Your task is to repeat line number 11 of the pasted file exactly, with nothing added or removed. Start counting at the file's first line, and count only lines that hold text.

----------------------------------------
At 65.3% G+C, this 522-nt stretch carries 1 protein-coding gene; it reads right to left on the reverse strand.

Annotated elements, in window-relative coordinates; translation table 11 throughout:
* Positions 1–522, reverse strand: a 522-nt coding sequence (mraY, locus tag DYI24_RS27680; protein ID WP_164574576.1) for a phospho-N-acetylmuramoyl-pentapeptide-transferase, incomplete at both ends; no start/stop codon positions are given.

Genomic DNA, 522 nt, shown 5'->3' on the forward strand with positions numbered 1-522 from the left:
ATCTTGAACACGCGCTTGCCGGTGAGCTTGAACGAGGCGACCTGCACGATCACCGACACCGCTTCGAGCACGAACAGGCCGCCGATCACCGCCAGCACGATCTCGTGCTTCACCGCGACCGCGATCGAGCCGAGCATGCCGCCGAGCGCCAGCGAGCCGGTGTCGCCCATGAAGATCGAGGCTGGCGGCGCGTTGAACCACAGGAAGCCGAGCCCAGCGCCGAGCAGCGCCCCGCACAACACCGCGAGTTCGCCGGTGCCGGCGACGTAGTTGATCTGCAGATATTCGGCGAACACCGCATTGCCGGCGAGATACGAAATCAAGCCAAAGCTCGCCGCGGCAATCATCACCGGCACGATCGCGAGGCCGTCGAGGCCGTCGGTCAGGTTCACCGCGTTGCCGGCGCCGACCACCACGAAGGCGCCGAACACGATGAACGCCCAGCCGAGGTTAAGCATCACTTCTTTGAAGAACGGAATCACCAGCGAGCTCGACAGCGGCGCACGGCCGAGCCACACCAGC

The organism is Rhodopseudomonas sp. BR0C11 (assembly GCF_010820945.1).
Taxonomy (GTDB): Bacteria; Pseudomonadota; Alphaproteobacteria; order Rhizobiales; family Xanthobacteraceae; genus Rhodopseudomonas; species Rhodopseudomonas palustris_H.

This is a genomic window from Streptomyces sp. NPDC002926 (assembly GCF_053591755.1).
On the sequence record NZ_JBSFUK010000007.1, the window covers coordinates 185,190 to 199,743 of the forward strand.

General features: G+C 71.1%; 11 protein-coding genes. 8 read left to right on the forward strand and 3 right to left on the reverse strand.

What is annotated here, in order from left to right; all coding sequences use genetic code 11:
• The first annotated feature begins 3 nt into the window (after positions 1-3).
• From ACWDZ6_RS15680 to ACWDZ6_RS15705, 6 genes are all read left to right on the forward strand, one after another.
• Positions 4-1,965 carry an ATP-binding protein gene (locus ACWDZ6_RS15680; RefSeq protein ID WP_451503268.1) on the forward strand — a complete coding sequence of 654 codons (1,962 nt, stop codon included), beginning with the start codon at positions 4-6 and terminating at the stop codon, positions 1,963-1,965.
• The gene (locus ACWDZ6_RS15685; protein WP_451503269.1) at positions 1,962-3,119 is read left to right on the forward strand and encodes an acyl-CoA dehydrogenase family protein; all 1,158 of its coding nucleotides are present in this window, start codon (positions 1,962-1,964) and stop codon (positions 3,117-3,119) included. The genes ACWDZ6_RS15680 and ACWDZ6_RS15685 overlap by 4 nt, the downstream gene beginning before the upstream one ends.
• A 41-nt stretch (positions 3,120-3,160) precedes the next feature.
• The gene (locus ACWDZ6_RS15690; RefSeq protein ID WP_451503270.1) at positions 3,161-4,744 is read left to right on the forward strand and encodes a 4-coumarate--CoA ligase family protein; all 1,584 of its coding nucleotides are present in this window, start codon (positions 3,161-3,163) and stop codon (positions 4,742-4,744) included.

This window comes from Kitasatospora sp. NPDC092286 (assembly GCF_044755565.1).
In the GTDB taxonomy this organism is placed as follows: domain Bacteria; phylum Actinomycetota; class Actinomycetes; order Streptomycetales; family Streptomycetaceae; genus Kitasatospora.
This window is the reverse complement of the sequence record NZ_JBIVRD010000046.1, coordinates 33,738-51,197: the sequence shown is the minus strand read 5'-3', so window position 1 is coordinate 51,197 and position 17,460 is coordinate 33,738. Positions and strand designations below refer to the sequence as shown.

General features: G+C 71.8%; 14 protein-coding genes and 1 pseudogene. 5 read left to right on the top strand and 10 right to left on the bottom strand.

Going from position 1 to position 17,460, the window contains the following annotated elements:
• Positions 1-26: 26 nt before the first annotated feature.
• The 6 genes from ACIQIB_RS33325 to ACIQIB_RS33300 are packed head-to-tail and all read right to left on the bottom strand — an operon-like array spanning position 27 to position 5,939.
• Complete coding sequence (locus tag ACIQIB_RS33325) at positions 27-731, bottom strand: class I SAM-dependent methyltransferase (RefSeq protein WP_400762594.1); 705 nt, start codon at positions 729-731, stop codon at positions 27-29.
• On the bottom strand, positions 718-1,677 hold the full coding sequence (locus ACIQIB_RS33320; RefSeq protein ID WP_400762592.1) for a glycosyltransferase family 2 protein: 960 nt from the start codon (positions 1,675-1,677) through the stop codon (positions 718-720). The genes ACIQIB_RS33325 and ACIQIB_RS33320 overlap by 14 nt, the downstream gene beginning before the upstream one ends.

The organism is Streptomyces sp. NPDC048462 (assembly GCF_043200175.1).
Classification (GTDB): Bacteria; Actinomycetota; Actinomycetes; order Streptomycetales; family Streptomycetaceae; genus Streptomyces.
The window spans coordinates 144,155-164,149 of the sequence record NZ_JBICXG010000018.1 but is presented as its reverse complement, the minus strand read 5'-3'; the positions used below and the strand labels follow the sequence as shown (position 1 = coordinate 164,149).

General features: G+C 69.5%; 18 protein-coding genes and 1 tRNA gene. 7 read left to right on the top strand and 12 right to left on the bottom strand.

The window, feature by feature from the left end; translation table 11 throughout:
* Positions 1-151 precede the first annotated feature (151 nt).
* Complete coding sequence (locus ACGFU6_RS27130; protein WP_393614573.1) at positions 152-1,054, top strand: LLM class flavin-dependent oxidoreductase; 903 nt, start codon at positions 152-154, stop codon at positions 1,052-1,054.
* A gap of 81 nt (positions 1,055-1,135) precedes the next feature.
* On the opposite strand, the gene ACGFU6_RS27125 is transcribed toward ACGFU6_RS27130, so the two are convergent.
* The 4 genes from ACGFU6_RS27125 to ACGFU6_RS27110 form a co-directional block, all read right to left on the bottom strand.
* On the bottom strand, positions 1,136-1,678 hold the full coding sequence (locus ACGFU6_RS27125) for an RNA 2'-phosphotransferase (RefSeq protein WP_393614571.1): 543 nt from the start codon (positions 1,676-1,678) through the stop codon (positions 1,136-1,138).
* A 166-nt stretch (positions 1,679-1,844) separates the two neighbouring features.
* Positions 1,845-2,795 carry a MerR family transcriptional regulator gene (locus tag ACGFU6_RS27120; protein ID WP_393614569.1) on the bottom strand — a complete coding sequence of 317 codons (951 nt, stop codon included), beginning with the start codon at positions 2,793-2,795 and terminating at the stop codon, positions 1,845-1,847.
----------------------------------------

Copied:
What is annotated here, in order from left to right; all coding sequences use genetic code 11: